Gas Tax: Maryland Drivers Prepare to Get Hit at the Pump
by Jocelyn Rubin, Capital News Service
Maryland Governor Martin O'Malley rolled out a new transportation investment plan on Monday, designed to build up the state's Transportation Trust Fund, relieve traffic congestion, and create jobs.
O'Malley announced the proposal in Annapolis with Senate President Thomas V. Mike Miller Jr. and House Speaker Michael Busch by his side. Busch stressed the need for a funding plan that would provide Maryland with the same competitive edge for federal transportation money, as states like Virginia.
"There's limited federal dollars," said Busch. "If we don't have the money to match the mass transit money, which is 50 percent of the cost, we're going to the end of the line. Virginia has put themselves in the position to get to the front of the line. We have to be there with them."
The proposed plan would be funded primarily by a change to the state's gas tax. Under the plan, the current 23.5 cents per gallon tax would be reduced by five cents and then replaced with a two percent sales tax on the wholesale price of gas, beginning as early as July.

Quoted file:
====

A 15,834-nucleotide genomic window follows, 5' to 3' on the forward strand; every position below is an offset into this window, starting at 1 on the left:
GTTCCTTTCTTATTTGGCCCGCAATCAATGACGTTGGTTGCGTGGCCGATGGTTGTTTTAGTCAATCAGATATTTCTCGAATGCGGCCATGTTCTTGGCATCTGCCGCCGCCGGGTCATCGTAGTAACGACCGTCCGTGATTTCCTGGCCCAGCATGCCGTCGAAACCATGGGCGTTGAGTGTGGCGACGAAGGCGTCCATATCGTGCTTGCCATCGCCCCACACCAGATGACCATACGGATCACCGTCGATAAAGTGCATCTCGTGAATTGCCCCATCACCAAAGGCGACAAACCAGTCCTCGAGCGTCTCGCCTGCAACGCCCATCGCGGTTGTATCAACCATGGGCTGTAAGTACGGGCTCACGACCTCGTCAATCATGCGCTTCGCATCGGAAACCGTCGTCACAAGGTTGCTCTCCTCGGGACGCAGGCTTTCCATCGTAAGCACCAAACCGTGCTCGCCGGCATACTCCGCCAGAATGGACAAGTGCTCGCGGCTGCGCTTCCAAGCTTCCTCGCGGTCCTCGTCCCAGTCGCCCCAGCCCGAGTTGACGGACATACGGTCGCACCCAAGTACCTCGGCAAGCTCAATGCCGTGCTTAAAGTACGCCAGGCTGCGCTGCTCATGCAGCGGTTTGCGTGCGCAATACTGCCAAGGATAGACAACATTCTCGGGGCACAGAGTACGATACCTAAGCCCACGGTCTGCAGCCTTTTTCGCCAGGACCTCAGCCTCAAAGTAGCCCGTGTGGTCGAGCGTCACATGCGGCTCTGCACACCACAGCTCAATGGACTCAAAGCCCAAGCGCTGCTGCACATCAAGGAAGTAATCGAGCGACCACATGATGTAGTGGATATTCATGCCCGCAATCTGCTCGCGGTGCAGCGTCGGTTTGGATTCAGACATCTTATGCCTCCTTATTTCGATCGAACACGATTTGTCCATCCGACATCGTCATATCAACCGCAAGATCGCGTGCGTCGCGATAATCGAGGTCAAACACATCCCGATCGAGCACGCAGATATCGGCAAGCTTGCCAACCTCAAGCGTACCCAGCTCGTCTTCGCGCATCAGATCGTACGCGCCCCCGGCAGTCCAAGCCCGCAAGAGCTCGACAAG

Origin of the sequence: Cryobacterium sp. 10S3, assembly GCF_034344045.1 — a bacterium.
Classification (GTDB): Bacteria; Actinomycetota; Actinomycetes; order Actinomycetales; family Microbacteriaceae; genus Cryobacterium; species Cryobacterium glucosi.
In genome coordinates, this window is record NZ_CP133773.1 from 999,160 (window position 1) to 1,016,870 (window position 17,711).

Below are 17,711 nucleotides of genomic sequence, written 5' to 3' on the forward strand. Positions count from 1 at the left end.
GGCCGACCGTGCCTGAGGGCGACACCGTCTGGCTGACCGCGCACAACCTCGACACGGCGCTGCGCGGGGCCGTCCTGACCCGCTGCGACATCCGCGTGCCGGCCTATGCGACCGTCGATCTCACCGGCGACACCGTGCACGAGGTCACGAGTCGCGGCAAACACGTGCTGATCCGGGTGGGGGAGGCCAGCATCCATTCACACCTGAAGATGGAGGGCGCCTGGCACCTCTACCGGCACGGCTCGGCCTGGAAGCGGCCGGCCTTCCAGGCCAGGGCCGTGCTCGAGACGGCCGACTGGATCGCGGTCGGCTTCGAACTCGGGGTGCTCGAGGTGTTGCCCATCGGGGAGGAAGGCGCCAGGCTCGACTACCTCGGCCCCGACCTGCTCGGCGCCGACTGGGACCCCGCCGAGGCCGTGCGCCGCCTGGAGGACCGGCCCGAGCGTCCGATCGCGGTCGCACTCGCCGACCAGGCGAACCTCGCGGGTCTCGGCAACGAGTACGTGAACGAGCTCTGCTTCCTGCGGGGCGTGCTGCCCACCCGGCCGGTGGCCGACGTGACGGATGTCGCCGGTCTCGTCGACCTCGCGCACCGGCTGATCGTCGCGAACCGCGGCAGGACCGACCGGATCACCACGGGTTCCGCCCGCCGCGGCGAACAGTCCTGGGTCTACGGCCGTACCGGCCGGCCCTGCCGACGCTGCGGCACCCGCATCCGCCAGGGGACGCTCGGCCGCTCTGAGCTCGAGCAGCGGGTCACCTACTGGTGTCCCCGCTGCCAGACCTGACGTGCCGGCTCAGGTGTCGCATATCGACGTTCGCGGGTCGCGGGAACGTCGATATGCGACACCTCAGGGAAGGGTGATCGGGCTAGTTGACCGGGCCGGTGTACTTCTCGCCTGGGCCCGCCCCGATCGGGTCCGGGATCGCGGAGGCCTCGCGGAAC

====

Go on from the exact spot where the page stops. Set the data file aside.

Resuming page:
At a gas station in Annapolis, customers had mixed feelings about the plan. "If they could get something permanently earmarked for the capitol improvements and the road improvements, I would support it," said Annapolis resident Thomas Gooding. Greensboro resident Gabriel Gray did not agree. "I'll be going to Delaware to buy gas if he does that," said Gray.
House Minority Leader Tony O'Donnell called the the Governor's decision to introduce this bill so late in the session, "outrageous."
According to O'Donnell, a new plan isn't necessary to fund new transportation projects. O'Donnell said more weight is currently given to mass transit projects than the roads and bridges that need to be repaired, and to fix this distribution dilemma, the state needs to give one third equal funding to mass transit, roads and bridges, and other transportation projects.